A Bit More Detail

Assorted Personal Notations, Essays, and Other Jottings

[BRIEF NOTE] Why Ukraine Won’t Split (And Why It Doesn’t Matter That Much If It Does)

Continuing from last week’s post on Ukraine, it’s worth noting that the growing strength of Yushchenko’s movement has created fears that Ukraine could split into a Ukrainian nation-state in the north and west of the current country and an adjunct territory of Russia’s in the east and south. Andy at Siberian Light recommended this split, on the grounds that a peaceful division of Ukraine would avoid conflict. Discoshaman, for his part, observed that only three of Ukraine’s regions (Crimea, Luhansk, and Donetsk) are seriously considering secession, and that many Russified cities in central and eastern Ukraine support Yukashenko. Myself, I rate the likelihood of secession as low for a variety of reasons, not least of which is the intimate linkage of the secessionist movements to the current campaign and the absence of Ukrainian-Russian tensions in the east of Ukraine equivalent to, say, Serb-Croat tensions in the centre of the former Socialist Federal Republic of Yugoslavia.


1. I don’t remember when, in the aftermath of Trudeau’s National Energy Program, Albertans proclaimed that they were willing to “let those eastern bastards freeze in the dark”. That’s because I wasn’t born then. This sort of tactic–proclamations of outrage with dark hints that if things don’t improve, now, secession is imminent–is common among distinctive units relatively unstable and/or federal states: the Dravidian movement, Tatarstan, Alberta, Western Australia. As Joel notes at Far Outliers in relation to Tatarstan, these crises are almost always resolved successfully without bloodshed, with the federation remaining intact and its unsatisfied member getting some of its grievances addressed. Is the Ukrainian situation so different?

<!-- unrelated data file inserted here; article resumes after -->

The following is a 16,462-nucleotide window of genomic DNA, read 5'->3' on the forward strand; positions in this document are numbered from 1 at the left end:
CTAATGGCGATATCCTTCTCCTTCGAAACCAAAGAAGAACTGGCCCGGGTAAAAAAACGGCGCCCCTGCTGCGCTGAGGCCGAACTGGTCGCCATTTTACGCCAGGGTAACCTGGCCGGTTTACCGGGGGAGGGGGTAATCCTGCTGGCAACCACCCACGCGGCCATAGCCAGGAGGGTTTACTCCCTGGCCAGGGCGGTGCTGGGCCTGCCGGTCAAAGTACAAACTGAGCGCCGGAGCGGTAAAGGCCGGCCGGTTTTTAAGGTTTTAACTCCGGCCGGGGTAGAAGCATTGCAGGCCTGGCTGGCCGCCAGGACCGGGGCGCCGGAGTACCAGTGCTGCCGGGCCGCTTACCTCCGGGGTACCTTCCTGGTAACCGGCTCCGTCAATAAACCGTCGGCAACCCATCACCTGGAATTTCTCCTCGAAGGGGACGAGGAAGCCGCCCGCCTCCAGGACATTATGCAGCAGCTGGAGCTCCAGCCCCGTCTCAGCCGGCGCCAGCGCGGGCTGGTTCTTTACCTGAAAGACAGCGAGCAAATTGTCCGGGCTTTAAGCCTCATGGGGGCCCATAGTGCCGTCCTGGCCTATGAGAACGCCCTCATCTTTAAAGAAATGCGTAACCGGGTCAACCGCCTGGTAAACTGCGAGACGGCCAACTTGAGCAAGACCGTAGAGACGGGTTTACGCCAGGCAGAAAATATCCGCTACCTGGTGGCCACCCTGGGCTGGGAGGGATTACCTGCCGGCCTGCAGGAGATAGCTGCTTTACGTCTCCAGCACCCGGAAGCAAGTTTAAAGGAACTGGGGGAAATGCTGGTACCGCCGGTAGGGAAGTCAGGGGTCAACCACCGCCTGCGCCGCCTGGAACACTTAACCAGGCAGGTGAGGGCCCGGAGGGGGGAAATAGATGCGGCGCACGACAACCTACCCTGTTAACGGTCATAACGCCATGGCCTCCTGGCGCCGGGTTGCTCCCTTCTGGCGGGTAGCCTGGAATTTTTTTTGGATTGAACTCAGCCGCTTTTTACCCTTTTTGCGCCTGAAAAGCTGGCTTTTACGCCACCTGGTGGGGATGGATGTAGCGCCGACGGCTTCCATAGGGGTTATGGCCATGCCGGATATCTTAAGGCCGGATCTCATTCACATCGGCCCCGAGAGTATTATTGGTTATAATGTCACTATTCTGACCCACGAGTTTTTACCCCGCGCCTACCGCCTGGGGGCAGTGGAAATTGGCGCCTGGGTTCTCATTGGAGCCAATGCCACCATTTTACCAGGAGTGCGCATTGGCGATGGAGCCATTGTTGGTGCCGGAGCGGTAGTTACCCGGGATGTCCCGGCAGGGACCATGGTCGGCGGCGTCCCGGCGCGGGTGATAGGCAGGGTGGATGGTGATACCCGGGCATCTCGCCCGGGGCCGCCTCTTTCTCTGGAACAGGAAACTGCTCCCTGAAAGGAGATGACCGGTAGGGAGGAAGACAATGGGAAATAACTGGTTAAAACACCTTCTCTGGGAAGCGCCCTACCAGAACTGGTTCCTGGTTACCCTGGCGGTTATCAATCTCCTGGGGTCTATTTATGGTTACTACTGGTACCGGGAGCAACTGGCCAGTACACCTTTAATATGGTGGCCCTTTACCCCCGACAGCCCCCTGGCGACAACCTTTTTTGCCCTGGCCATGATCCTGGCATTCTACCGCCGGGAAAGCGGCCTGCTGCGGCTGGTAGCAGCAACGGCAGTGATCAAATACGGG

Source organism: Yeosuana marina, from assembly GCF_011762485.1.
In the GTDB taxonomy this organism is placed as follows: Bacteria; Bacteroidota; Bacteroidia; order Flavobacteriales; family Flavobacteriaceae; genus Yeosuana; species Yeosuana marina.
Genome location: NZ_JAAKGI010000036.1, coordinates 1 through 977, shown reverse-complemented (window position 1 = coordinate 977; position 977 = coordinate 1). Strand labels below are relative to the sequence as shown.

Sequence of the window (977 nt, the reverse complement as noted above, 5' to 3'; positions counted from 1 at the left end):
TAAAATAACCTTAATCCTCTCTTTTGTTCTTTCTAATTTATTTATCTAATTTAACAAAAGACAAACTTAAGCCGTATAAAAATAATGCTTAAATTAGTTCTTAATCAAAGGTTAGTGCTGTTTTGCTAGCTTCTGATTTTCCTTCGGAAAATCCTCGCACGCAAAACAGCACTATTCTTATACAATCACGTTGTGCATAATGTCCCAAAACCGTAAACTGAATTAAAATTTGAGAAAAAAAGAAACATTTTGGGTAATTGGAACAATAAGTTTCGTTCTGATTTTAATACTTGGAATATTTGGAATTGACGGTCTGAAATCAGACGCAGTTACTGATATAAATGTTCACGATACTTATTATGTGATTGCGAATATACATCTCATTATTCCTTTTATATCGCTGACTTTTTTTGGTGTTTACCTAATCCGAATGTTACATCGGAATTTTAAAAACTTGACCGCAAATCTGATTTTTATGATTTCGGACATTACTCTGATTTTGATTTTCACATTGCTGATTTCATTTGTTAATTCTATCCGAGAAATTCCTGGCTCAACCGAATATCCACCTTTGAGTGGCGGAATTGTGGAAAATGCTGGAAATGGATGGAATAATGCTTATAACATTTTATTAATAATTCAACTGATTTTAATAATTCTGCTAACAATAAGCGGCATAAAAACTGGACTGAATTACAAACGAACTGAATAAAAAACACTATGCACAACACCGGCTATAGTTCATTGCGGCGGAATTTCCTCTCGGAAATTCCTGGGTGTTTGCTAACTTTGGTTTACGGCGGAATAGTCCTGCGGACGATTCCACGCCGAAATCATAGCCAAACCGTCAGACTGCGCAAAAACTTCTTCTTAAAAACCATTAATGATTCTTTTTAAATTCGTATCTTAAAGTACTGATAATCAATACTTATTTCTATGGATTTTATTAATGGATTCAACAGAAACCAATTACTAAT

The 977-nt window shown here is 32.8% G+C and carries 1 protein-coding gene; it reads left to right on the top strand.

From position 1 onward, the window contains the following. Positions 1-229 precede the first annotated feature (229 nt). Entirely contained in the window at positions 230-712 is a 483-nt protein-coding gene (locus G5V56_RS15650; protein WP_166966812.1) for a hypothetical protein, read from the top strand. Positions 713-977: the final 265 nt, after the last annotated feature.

2. It’s generally not considered an asset to have an economy based substantially on Soviet heavy industry. In the Baltic States, for instance, Latvia has inherited the largest share of Soviet-era heavy industry; Latvia also has the lowest per capita incomes of the three Baltic States. This may say much about the poverty of western and central Ukraine; this may say much about the poor state of the Ukrainian economy in general; this may say much about the hollowness of the secessionist cause’s economic base; likely it says all three things, and more besides. If the east seceded from Ukraine, the economy of rump Ukraine would be badly hurt, yes, and the long-term prospects for growth diminished; absent a captive market for its good, east Ukraine’s economy would be ruined.

3. Let’s say that Yushchenko wins the crisis decisively and implements a strongly Ukrainianizing and pro-European set of policies, and that as a result, the heavily-industrialized and strongly pro-Yanukovych provinces of Luhansk, Donetsk, Kharkiv and Crimea end up establishing autonomous republics inside Ukraine. (See these maps, the first showing the increase in voter turnout in the second round of the presidential election as compared to the first, the second providing a more nuanced look at the electoral divide.) As observed elsewhere, it’s isn’t exceptionally odd for territorially concentrated minorities in Europe with histories distinct from the national mainstream to gain self-government: devolution in the United Kingdom and the federalization of post-Franco Spain come immediately to mind, as does (in a different way) Finland’s unique policy of bilingualism and the asymmetrical political regionalism of the Italian state.

4. Imagine that relations between Kyyiv and the still hypothetical autonomous regions in the east of south break down completely, and these republics secede. Is this really a bad thing? I’ve argued elsewhere. that if the Abkhazians and South Ossetians really want to be free of Tbilisi’s rule, their homelands’ independence should be recognized regardless of Georgian claims. It would be a bad idea for Ukraine to maintain a forced and hence artificial unity over the whole of the territory of the former Ukrainian Soviet Socialist Republic, not least because protracted tensions–or open conflict–would be dangerous. The world does not need another Yugoslavia.

5. Regardless of what happens, the events of November (and December) 2004 may strengthen the divides in Ukrainian society. Over the 1990s, ethnic and linguistic identity in Ukraine has been fluid, with many Russophone Ukrainians and even many ethnic Russians in Ukraine adopting an ethnic Ukrainian identity, in spirit if not so much in fact. If the polarization between Russophone pro-Yanukovych east and a generally Ukrainophone and pro-Yukashenko rest-of-Ukraine persists, this mobility could disappear in the east. (For consequences of which, refer to points 3 and possibly 4.) Much depends on who gets in power, in what circumstances, and what policies are proposed and adopted.

Written by Randy McDonald

November 30, 2004 at 8:52 pm

Posted in Assorted

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